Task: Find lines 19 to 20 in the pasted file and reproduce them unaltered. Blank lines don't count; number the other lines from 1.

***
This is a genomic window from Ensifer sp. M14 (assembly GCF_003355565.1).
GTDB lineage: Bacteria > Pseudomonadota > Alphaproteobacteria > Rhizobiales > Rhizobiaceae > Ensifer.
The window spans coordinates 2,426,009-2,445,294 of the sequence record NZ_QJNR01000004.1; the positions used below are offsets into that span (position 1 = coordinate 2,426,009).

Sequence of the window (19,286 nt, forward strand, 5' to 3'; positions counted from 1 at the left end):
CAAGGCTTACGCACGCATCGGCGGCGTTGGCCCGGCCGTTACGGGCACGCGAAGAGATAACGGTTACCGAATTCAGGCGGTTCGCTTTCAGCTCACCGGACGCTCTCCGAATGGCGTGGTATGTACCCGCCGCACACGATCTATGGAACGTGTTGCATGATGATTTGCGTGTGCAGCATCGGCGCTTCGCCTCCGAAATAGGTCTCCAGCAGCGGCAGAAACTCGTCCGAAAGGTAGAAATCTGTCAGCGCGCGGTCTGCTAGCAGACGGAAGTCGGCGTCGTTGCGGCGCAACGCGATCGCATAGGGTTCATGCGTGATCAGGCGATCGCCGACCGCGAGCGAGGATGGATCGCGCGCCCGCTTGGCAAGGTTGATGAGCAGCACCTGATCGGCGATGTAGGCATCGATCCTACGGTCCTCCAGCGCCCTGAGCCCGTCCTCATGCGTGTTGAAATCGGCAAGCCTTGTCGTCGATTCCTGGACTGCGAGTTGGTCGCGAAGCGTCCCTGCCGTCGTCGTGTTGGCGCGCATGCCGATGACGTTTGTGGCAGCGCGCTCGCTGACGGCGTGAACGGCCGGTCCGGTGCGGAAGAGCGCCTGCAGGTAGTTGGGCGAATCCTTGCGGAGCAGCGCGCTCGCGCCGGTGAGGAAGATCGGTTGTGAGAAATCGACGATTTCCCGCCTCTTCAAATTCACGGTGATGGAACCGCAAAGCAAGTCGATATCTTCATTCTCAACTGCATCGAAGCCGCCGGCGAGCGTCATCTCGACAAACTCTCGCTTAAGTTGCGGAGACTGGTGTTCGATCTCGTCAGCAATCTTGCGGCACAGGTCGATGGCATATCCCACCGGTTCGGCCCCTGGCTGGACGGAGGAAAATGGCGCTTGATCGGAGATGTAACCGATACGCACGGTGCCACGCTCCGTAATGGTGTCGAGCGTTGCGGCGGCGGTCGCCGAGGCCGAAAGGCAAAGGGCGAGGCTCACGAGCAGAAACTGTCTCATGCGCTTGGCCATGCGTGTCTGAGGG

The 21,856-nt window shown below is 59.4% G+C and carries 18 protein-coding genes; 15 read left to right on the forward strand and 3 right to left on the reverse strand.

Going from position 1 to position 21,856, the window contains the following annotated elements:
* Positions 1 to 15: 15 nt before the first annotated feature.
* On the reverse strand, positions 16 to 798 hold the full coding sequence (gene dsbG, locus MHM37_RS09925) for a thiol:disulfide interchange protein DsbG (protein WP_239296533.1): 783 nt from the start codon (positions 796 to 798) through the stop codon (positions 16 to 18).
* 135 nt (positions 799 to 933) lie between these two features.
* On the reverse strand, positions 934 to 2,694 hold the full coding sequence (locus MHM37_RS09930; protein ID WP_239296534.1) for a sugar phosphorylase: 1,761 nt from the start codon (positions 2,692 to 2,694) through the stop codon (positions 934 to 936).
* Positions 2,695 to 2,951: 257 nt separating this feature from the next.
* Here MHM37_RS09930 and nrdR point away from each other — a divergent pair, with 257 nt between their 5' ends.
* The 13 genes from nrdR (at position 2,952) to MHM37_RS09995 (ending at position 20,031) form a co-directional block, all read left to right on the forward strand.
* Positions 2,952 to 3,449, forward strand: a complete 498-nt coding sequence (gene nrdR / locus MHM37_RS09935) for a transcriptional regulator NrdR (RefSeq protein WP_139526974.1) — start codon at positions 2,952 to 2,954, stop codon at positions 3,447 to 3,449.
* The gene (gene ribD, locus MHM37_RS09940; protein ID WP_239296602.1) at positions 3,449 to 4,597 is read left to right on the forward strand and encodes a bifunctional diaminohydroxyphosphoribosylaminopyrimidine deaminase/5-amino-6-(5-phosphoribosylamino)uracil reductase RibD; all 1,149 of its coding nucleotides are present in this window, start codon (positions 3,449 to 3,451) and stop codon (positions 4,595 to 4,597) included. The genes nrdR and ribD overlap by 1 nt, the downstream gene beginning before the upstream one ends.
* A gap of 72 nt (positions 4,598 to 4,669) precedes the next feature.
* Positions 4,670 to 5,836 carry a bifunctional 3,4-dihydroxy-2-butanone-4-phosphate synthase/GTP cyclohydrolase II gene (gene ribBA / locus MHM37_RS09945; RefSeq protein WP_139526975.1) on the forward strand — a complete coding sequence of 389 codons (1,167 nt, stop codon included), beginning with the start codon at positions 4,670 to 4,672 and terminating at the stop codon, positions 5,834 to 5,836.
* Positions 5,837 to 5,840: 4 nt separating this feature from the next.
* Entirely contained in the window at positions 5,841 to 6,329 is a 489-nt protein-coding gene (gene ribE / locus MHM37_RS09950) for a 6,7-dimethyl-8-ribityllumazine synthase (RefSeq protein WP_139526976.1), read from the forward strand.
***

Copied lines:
* Positions 5,837 to 5,840: 4 nt separating this feature from the next.
* Entirely contained in the window at positions 5,841 to 6,329 is a 489-nt protein-coding gene (gene ribE / locus MHM37_RS09950) for a 6,7-dimethyl-8-ribityllumazine synthase (RefSeq protein WP_139526976.1), read from the forward strand.